Jennifer wrote: ↑16 Jun 2017, 02:15
Blue-sky speculation: mine and Jeff's place is cheaper-than-average for this area, though not remotely
"the cheapest" you can find; we're paying $950 for about 1200 square feet (with all in-apartment modern amenities including a sprinkler system, and a couple on-site luxuries we never use such as a swimming pool and community center); that's less than a dollar per square foot per month, and the conglomerate which owns this complex is obviously making a profit or else they wouldn't bother. And our under-a-dollar-a-foot could be even cheaper, if it did not include such things as our own laundry room with all necessary hookups, two full bathrooms and a full (though small) kitchen.
Suppose it were legal to build SRO or shared-bathroom-type housing, with modern safety features (such as sprinklers, and central heat and AC -- the latter is not
a luxury, in Atlanta and surrounding environs), but without such "luxuries" as "private bathing facilities for each household" or "private full kitchens for each household" -- instead, there's men's and women's bathrooms-with-stalls on every floor, plus the coin-op shower facilities I mentioned upthread. Probably wouldn't be practical to rent out individual mini-apartments with shared kitchen facilities, but dorm-size refrigerators and microwave ovens can be bought cheaply, either to pre-equip the places, or for tenants to provide on their own. The room where that woman in the story was staying with her children is maybe -- dunno for sure, since you can't see the whole room in the picture, but assuming the wall-you-can't-see is just against the head of the single bed whose end is visible in that photo, and the door is very close behind whoever is taking the picture, say 200 square feet, maybe a little less? That could be rented out for $175 a month and still make a decent profit for the owner (I'm assuming a multi-story building here, of course); if a coin-op shower cost 50 cents for five minutes of hot water then an individual trying to keep clean in Atlanta summer would spend an additional $15 to $60 a month for personal bathing.
If a basic room to live in and store your personal essentials behind a locked door-- nothing fancy or luxurious, you have to use the bathroom down the hall rather than your own private one, and also keep quarters on hand to shower in addition to whatever quarters are already necessary to wash your clothes in the nearest coin-op laundromat -- could be had for only $175 per month, plus up to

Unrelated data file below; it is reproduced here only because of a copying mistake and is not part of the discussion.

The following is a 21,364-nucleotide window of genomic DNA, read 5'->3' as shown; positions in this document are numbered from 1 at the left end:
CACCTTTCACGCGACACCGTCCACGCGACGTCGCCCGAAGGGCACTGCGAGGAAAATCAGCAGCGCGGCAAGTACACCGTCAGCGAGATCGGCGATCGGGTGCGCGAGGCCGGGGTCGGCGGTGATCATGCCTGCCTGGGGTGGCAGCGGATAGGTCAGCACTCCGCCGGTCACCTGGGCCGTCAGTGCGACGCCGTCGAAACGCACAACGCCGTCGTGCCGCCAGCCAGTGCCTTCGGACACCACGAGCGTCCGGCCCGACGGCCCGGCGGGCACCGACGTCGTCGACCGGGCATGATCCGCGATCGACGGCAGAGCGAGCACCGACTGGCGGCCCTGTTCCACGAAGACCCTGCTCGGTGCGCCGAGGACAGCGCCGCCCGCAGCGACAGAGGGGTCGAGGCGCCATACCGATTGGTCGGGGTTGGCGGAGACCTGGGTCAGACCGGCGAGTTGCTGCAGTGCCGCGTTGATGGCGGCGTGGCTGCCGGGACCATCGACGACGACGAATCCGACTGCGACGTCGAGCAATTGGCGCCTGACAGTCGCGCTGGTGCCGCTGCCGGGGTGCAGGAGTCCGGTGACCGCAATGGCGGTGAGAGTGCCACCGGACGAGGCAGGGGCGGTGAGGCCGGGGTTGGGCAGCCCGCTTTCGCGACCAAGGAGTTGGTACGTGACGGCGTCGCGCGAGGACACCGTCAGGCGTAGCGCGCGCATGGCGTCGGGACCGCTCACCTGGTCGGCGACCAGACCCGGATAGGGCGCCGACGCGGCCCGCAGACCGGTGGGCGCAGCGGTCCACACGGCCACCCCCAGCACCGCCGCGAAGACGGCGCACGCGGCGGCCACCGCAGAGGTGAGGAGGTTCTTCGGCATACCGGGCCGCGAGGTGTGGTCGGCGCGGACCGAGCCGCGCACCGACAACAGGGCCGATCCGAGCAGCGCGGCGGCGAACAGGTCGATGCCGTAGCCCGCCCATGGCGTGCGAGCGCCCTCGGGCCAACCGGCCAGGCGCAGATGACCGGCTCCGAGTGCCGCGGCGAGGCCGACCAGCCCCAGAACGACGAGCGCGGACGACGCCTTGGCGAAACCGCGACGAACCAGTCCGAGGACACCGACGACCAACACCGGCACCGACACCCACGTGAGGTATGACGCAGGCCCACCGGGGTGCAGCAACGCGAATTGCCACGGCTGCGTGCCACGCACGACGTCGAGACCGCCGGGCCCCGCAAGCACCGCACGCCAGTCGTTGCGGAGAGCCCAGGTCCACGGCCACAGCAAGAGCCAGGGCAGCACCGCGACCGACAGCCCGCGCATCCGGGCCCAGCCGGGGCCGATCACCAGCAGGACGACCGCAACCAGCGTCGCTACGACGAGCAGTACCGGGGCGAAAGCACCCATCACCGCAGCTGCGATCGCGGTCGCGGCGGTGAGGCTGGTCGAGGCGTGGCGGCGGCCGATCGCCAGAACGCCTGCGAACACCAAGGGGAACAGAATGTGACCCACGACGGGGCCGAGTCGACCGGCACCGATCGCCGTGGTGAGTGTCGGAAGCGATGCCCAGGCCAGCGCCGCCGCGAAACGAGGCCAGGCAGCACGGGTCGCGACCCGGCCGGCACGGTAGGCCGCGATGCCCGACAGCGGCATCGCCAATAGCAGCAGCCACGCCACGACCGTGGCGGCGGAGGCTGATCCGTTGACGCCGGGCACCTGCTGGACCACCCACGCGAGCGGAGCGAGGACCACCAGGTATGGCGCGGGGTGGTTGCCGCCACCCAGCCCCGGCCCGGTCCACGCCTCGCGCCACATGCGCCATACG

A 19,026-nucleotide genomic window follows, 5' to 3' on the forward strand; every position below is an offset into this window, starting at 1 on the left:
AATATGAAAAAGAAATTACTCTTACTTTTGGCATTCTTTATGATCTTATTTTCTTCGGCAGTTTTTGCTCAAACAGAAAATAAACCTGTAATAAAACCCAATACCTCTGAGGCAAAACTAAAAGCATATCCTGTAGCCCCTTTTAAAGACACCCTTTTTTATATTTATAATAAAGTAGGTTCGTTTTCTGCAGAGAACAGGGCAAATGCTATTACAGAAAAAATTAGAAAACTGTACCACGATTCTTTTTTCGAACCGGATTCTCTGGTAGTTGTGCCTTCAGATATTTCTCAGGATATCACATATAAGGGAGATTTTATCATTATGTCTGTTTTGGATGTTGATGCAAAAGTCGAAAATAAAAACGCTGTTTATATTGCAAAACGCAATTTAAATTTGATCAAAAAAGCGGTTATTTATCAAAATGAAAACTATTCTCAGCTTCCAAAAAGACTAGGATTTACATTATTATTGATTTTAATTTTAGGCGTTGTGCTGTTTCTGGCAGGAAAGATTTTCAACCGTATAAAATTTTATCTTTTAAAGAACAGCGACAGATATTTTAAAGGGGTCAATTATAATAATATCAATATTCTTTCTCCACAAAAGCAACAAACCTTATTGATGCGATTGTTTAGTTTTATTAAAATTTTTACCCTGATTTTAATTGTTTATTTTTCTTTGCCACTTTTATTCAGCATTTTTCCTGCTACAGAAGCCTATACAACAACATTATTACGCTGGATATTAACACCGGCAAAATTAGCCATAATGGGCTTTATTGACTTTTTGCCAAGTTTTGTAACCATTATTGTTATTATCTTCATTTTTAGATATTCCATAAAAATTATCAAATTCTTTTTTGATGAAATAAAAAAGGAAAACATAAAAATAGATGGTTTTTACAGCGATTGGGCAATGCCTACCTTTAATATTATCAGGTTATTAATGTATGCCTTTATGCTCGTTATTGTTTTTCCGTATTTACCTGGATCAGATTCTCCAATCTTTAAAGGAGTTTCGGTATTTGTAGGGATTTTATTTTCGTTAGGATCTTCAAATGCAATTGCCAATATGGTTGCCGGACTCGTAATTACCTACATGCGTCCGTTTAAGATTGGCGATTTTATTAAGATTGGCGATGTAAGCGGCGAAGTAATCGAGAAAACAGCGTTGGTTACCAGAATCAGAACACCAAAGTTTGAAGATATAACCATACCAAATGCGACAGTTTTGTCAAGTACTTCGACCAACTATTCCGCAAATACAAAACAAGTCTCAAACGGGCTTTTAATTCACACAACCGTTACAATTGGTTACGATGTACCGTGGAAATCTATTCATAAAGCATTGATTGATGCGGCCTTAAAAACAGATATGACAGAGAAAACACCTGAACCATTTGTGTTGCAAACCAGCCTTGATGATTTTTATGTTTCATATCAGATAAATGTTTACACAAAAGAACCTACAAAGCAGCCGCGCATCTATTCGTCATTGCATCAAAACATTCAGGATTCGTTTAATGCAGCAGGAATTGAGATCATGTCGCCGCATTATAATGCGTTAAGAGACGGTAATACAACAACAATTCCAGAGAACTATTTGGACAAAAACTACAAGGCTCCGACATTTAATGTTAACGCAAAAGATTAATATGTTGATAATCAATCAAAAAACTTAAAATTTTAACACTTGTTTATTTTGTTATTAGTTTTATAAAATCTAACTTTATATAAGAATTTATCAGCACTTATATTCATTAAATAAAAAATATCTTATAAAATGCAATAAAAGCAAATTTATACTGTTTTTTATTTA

$60 monthly to keep your own self clean, homelessness wouldn't be nearly as big a problem in Atlanta as it is. A single person -- even a single mother -- who is only earning minimum wage could still swing that, and be able to pay all other expenses and even have a little left over to save for the future. There would still be a few unfortunates who couldn't even make that
much, of course -- mainly people with serious mental illness issues -- but "the homelessness epidemic" wouldn't be such a thing. And the main reason such facilities don't exist for rent is because it's illegal
for them to exist. You can only live like that in a homeless shelter, for a brief period of time, while following a bunch of obnoxious rules that make it hard if not impossible to hold any sort of job, and then
you're expected to find a way to afford at least $500 or so for even a cheap
one-bedroom apartment, plus utilities, plus deposits for the rent and utilities and so forth. (A quick Google search suggests some
studio apartments in the area can be had for a little less than that -- except I can't find any with vacancies right now, and anyway I think that would only be allowed for a single individual, not someone like that mother in the CL story with the two young children.)